Before we get going, let me just say that I picked up this watch 4 days ago and have used for 3 full days as I write these words. I normally would wait to pass judgement and write a full review, but I simply can’t use this watch anymore and need to return it before it fills me with even more…”rage” isn’t the right word…hmm…let’s just say this filled me with massive disappointment that no tech product has made me feel in recent memory.
This watch looks cheap and generally unattractive. I got the silver model and I might think better of it if I got the black one, but I was not proud to wear this on my wrist. Other people feel this way about the Apple Watch, so I get if people will disagree with this, but I personally almost wanted to wear long sleeves to cover this up.
The buttons on the side are nearly flush, but not quite with the body and are inexplicably different colors. They’re not bold colors either, just subtly different for no apparent reason. They do at least feel good to press. And the band it comes with is kind of like the Sport Band the Apple Watch uses, but has a metal clasp that again, is not very appealing to me.
The good news is that this uses a standard 20mm connector, so there are lots of regular watch bands you can buy to use with this.
Setup was seemingly simple, but my phone locked up and I had to wait about 10 minutes for it to reboot itself as the buttons and screen were completely unresponsive. Then setup was easy and kind of “just worked” like you would expect from a smart watch.
But then I saw this gem.
What the hell does this even mean? I'm pretty tech savvy and this confuses the hell out of me, so I can't imagine what less advanced users think. Anyway, I agreed to it since I kind of assume lots of stuff wouldn't work if I don't allow this.
“Hi Bixby, what's the weather?”
Well, I don't know how I expected that to go 🤦♂️
Bixby is the only voice assistant you can use on this device; Google Assistant is not an option. I'll also note here that none of Google’s apps work with the watch either. Notifications work (more on these later), but they feel very much siloed off from your watch.
The watch face is the most important part of a smart watch’s software and this watch has a collection of faces that I simply don’t like. The best watch face is called Breath, and is very similar to the watch face with the same title on the Apple Watch. Here’s the thing though, this is the best face on the Active and it’s one of the more ho-hum faces on the Apple Watch.
Here are all of the watch faces that come installed on the device out of the box:
None of these look good to me, with most of them being frankly unacceptable.
Not only do I think these look bad, but they are also shocking sparse on content. If you want your watch face to give you more than the time and the current temp, then these are going to let you down. Complications are sort of here, but most watch faces only let you change their colors to one of three options.
And then we need to talk about the third party faces. These are more of a dumpster fire than I ever expected. I strongly believe that the iOS development community can make some very nice faces for the Apple Watch, but the watch faces I see available for the Samsung line of watches makes me question that belief. This is the most popular free watch face on the Galaxy Store tonight:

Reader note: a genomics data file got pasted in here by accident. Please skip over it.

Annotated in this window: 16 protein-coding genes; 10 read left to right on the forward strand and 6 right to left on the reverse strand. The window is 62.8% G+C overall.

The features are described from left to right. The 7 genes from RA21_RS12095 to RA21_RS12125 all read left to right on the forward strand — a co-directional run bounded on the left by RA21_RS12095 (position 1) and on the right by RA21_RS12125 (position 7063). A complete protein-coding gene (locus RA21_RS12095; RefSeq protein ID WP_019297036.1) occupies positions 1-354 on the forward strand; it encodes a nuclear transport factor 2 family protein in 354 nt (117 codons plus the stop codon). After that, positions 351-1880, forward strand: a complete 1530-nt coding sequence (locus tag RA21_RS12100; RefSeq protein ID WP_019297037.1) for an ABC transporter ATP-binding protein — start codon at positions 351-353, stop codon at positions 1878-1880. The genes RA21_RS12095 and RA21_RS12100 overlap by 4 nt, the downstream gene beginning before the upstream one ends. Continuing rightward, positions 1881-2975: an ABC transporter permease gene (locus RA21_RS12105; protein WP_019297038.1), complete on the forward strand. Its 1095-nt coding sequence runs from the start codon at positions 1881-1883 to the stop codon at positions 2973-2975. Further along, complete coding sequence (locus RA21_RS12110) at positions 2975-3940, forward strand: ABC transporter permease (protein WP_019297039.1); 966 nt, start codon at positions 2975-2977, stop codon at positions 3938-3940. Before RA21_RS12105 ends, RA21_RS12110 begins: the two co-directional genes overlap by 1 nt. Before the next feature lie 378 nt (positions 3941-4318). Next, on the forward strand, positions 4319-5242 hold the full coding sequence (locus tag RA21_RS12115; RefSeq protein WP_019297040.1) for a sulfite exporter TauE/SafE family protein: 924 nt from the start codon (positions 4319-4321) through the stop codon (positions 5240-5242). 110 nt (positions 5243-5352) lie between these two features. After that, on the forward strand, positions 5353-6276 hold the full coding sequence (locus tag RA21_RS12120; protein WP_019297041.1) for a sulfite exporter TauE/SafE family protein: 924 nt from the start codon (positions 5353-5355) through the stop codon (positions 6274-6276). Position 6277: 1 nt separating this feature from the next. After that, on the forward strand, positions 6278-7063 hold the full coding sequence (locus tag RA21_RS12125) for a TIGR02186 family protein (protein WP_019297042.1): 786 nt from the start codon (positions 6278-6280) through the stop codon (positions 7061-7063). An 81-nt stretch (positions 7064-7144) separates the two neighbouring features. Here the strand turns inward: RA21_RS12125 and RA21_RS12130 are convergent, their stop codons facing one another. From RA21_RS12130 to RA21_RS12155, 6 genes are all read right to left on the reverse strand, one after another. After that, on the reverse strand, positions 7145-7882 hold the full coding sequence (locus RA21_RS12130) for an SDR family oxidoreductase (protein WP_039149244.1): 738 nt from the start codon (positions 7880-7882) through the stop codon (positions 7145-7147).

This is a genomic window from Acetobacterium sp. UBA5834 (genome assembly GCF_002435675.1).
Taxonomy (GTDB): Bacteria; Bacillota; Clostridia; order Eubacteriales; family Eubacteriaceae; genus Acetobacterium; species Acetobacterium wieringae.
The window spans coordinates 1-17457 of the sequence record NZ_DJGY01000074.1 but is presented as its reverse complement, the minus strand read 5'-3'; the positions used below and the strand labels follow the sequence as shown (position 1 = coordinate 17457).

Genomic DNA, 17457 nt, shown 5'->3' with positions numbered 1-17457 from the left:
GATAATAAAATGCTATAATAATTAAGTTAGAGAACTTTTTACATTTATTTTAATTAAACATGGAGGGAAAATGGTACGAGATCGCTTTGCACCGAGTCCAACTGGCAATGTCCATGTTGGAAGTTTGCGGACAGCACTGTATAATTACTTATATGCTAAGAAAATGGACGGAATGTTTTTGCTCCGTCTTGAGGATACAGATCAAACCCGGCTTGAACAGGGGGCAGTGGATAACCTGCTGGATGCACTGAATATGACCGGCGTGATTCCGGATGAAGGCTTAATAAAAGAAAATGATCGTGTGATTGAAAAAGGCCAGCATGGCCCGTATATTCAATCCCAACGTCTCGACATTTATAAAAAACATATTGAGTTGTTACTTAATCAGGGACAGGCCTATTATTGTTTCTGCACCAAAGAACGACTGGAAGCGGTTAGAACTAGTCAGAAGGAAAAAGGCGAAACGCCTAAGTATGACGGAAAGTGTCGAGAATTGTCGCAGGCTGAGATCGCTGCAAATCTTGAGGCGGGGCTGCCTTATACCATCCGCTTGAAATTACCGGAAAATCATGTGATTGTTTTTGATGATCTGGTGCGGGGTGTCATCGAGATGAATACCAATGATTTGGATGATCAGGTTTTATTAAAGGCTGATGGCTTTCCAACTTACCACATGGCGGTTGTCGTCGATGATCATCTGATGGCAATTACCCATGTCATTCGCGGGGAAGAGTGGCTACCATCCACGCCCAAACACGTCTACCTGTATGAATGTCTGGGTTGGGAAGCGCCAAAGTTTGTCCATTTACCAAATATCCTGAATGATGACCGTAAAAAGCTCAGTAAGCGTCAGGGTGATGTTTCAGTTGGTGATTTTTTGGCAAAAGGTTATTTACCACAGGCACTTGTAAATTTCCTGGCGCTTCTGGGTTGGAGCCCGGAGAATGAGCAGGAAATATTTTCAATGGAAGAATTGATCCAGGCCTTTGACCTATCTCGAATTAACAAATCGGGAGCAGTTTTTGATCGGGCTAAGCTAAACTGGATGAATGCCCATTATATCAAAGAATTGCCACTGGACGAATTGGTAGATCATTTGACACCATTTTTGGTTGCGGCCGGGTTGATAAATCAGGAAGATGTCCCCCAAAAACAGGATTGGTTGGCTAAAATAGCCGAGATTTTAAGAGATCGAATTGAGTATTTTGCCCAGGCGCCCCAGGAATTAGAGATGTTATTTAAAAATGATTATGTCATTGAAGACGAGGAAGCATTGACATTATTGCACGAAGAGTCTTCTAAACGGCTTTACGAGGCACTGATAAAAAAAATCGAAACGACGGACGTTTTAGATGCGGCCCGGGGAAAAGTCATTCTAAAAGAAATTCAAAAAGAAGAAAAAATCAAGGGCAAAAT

And this ugliness is not alone, here are the featured collections of faces:
These are all basically the same ugly-ass style and I think they look abysmal. I don’t say that lightly and I hate to say that about something other people really enjoy, but these are rough and I would never be caught dead with these on my wrist. Watch faces should embrace their digital nature, not emulate $20 Timexes.
These were a massive disappointment and are one of the main reasons I can’t wait to get this off my wrist.
A Round Watch Face
I had little interest in a round Apple Watch before, and now I have zero interest in a round watch from Apple. I wrote this way back in 2015 about how round watches are wrong for digital watches and that they were just a fad. I underestimated how long this style would last on the Android side, but I think I was completely right about round being a bad shape.
The bottom line here is that none of the things I’m looking at on my watch are round. Text messages, Slacks, emails, news, and the rest are all much better displayed on a rectangular screen. I think Samsung knows this too because all content displays in a thin rectangle in the center of the screen. They do this to minimize the content that is cut off by the rounded screen, but it also means that everything takes up a ton of vertical space. Short headlines in my Inoreader notifications required me to scroll to see everything, and even further to see the actions I could take on that notification. The two below screens could effectively display the same amount of content that the Gear Active can:
This screen shape usually means tons of empty black space that takes up room on my wrist but provides zero value.
About the only things that are built with the round screen in mind are the native Samsung apps, most of which have some UI that wraps around the edge of the screen. These are fine and relatively well made, but most of them would work just was well on a square screen.